This week I also I learned that I loved and will continue loving my friends. I learned that I trusted and will continue to trust my friends, but can’t view them as infallible, I can’t make idols out of them. I’ve learned that my friends deeply love and trusted me in ways I’ve never understood or realized. I certainly have regrets. I regret the stupid and hurtful things I’ve said  to others and the hurtful things done to me; I regret the things I’ve done to myself and the harm I’ve inflected on my body; I regret most of all the sins I’ve committed against a Holy and Loving God. I questioned his plan and went so far as to doubt his love. But perhaps, as a result of this sanctified affliction, I’ve also gained a glimpse of the meaning to this part of the same prayer:

“I thank Thee for Thy wisdom and Thy love, for all the acts of discipline to which I am subject, for sometimes putting me into the furnace to refine my gold and remove my dross.”

-“Confession and Petition,” The Valley of Vision.

 

Refuge

Refuge

O Lord, Whose power is infinite and wisdom infallible, order things that they may neither hinder, nor discourage me,  nor prove obstacles to the progress of Thy cause. Stand between me and all strife, that no evil befall,  no sin corrupt my gifts, zeal, attainments. May I follow duty and not any foolish device of my own. Permit me not to labour at work which Thou wilt not bless, that I may serve thee without disgrace or debt. Let me dwell in Thy most secret place under thy shadow, where is safe impenetrable protection from  the arrow that flieth by day, the pestilence that walketh in darkness, the strife of tongues, the malice of ill-will, the hurt of unkind talk, the snares of company, the perils of youth, the temptations of middle life, the moumings of old age, the fear of death. I am entirely dependent upon Thee for support, counsel, consolation. Uphold me by Thy free Spirit, and may I not think it enough to be preserved from falling, but may I always go forward, always abounding in the work Thou givest me to do. Strengthen me by Thy Spirit in my inner self for every purpose of my Christian life. All my jewels I give to the shadow of the safety that is in Theemy name anew in Christ, my body, soul, talents, character, my success, wife, children, friends, work, my present, my future, my end. Take them, they are Thine, and I am thine, now and for ever.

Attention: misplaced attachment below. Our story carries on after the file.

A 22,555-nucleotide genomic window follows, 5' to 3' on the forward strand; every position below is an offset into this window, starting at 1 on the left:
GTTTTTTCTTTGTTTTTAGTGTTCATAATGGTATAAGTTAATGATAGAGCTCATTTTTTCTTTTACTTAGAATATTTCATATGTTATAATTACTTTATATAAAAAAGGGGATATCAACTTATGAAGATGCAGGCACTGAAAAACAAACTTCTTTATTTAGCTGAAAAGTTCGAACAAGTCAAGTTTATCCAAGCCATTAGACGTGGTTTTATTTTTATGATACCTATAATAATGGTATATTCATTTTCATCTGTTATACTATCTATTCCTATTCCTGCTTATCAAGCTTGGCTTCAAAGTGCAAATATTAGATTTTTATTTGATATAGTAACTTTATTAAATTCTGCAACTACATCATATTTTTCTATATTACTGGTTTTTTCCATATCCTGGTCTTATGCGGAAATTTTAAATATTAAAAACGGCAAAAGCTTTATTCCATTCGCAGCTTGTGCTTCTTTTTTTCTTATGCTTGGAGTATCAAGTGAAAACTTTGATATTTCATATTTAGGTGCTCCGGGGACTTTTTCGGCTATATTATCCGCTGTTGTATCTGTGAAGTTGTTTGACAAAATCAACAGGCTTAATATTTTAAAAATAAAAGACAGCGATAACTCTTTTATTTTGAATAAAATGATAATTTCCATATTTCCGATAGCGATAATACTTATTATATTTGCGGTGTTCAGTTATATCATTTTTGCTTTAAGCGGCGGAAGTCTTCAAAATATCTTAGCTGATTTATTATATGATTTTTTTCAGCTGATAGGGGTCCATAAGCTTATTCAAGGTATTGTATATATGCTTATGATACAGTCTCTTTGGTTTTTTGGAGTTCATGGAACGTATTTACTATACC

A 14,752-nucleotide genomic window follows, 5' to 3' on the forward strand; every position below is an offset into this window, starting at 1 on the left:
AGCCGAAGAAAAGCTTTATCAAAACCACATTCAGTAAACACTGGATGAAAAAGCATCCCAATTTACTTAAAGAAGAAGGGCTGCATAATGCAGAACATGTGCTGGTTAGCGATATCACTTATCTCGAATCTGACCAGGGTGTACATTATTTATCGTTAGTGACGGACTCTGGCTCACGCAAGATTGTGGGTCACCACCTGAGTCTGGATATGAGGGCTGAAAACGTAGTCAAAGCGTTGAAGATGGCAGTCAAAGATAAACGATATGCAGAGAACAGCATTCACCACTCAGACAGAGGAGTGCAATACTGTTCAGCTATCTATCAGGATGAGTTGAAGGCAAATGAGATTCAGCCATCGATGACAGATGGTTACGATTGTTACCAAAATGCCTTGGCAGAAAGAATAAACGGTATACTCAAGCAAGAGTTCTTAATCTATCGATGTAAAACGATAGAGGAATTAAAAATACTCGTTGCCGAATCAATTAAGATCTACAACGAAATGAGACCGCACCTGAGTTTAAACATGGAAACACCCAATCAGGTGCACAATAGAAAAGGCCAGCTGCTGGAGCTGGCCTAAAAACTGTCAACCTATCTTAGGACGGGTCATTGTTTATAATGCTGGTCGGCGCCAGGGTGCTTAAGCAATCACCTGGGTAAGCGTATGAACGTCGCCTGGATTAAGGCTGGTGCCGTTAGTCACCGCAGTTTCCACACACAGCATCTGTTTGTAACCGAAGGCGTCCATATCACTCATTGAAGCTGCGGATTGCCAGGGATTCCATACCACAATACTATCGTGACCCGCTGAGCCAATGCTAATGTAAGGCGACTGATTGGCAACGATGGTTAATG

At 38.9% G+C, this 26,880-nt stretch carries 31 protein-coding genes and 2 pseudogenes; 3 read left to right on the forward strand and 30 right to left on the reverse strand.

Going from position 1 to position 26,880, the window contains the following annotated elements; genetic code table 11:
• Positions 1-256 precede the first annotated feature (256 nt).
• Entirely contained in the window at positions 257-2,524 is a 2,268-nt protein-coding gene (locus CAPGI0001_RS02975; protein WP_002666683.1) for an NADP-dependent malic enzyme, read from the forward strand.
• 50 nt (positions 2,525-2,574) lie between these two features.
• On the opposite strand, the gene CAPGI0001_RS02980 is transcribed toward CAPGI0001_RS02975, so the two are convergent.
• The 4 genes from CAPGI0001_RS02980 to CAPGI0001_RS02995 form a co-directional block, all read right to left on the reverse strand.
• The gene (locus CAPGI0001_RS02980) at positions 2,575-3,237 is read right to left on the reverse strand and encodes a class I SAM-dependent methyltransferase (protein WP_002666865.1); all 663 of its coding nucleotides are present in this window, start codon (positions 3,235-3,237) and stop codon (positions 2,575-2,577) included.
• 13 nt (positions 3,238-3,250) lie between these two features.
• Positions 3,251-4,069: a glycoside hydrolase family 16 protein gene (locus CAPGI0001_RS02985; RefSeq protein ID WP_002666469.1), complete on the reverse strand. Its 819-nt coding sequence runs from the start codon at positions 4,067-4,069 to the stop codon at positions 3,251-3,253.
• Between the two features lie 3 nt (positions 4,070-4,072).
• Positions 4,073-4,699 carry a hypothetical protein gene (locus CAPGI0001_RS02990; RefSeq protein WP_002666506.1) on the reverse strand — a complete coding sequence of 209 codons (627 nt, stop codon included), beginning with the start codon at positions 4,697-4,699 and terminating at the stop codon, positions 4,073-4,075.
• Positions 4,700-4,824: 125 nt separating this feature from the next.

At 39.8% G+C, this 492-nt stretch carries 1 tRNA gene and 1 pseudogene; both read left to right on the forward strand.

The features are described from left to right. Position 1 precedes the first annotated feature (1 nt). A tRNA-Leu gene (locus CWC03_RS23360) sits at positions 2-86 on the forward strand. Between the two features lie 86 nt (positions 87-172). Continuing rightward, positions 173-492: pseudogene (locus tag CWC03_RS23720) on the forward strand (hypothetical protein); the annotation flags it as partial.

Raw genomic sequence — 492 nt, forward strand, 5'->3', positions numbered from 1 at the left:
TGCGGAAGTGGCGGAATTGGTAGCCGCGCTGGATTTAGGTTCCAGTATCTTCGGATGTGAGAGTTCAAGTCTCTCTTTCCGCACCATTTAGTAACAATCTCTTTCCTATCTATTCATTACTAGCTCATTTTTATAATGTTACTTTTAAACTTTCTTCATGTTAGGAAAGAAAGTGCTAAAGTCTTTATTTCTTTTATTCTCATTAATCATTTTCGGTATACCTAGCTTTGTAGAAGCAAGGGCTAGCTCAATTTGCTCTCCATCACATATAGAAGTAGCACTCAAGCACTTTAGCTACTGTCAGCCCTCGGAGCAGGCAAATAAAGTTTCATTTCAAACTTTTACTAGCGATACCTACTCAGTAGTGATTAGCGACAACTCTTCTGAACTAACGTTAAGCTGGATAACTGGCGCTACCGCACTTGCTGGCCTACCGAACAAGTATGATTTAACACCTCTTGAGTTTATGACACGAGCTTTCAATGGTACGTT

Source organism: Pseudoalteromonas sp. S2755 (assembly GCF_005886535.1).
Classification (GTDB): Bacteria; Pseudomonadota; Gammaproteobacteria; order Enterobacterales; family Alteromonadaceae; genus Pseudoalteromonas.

From the Valley of Vision

All Thy Waves and Thy Billows

Deep to deep incessant calling,
Tossed by furious tempests’ roll,
Endless waves and billows falling,
Overwhelm my fainting soul.
Yet I see a power presiding
Mid the tumult of the storm,
Ever ruling, ever guiding,
Love’s intentions to perform.
Yes, mid sorrows most distressing,
Faith contemplates thy design
Humbly bowing, and confessing
All the waves and billows Thine.

God of my life, vouchsafe thy gracious presence, command thy loving kindness that so neither the world, the flesh, nor Satan may prevent my enjoyment of it. Fill my heart with gratitude, my lips with praise. Pour upon me the Spirit of grace and of supplication that I may draw near to thee in humble, fervent, and effectual prayer… [P]reparing me again to worship thee with thy people on earth or with thy saints in glory everlasting. These blessings I would earnestly beg in the name of thy dear Son, Jesus Christ, my Lord. Amen.

Henry March, 1824